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ME Myles, C Alack, P Manino, E Reish, S Higaki, K Maruyama, A Mallakin, FA Ragan, JM Hill; Nicotine Applied by Transdermal Patch Induced HSV-1 Ocular Shedding in Latently Infected Rabbits . Invest. Ophthalmol. Vis. Sci. 2002;43(13):4323.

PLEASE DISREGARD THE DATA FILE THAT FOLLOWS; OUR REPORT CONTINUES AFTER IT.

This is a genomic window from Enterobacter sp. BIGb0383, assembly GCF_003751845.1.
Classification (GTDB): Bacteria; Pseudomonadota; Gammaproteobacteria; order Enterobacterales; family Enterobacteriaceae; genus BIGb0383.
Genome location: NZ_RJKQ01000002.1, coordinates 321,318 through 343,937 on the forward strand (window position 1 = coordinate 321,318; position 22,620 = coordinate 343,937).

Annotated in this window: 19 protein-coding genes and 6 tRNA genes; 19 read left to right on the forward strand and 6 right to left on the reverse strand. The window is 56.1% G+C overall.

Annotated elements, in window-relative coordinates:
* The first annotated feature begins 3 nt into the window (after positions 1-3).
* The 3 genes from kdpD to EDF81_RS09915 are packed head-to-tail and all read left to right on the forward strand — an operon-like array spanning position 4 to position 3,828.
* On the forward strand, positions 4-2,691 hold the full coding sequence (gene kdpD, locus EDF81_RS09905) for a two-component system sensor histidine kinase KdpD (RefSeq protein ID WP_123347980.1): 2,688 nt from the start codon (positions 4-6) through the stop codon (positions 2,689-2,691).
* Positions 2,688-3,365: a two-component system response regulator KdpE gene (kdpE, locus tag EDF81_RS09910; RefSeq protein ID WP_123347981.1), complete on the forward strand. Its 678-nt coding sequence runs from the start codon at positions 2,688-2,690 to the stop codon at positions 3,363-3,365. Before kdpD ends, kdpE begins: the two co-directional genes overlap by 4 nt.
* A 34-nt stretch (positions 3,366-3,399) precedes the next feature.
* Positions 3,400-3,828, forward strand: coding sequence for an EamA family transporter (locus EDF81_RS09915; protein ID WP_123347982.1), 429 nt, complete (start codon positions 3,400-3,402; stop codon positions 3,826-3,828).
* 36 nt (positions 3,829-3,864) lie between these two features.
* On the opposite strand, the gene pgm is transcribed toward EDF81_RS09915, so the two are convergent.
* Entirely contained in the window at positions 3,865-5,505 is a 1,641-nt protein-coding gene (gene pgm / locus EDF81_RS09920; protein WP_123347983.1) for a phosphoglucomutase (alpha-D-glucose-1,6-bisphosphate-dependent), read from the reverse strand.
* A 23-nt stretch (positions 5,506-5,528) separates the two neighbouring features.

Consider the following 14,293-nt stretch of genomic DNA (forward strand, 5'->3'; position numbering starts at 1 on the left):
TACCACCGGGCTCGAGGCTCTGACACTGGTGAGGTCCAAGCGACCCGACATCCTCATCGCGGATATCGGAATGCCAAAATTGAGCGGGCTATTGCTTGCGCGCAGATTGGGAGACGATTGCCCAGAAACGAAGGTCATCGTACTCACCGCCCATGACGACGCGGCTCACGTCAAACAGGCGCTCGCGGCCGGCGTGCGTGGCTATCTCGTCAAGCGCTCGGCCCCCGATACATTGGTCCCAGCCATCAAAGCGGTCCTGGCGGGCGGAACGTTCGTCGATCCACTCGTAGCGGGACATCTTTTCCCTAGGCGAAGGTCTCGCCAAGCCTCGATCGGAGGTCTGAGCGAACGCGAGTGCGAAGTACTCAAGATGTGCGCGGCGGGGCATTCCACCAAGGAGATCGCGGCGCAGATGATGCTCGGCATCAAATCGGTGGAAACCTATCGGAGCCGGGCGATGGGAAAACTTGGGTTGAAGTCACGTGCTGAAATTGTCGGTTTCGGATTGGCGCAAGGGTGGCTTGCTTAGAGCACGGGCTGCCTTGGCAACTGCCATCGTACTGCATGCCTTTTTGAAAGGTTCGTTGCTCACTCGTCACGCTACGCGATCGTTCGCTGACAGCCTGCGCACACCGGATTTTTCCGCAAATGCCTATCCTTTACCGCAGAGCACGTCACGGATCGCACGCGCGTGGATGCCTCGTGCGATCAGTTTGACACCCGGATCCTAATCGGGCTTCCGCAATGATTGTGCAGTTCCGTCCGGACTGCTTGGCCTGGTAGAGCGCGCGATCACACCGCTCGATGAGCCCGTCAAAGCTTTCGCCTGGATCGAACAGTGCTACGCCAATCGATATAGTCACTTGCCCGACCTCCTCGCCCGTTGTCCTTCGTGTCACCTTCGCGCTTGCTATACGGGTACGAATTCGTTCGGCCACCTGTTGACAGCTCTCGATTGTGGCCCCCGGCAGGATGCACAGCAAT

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Purpose: To examine the ability of nicotine, a compound known to be involved in stress-associated immunomodulation, to induce ocular viral shedding in rabbits latently infected with HSV-1 strain McKrae. Methods: New Zealand white rabbits latently infected with HSV-1 were randomly divided into two groups. One group received nicotine by transdermal patch (21 mg/d) for 20 days, the other served as a control. Reactivation data were obtained by detection of infectious virus in tear film collected by daily ocular swabs. The concentration of nicotine (mg/ml) in the serum was determined at 0, 1, 4, 8, 15, and 24 hrs after patch replacement. Results: Rabbits receiving nicotine exhibited a significantly (p=0.00001) higher rate of HSV-1 ocular shedding than controls. Compilation of data from three separate experiments demonstrated that 16.5% (258/1560) of the swabs taken from rabbits treated with nicotine were positive for virus, compared to only 8.3% (53/639) of swabs taken from controls. Peak serum levels of nicotine were obtained 8 hours after patch replacement and exhibited a broad range of values (.233 mg/ml - 6.21 mg/ml). Conclusion: These results show that systemic exposure to nicotine significantly increases reactivation. Further studies are needed to test the effects of nicotine dependency and nicotine withdrawal on herpesvirus reactivation.
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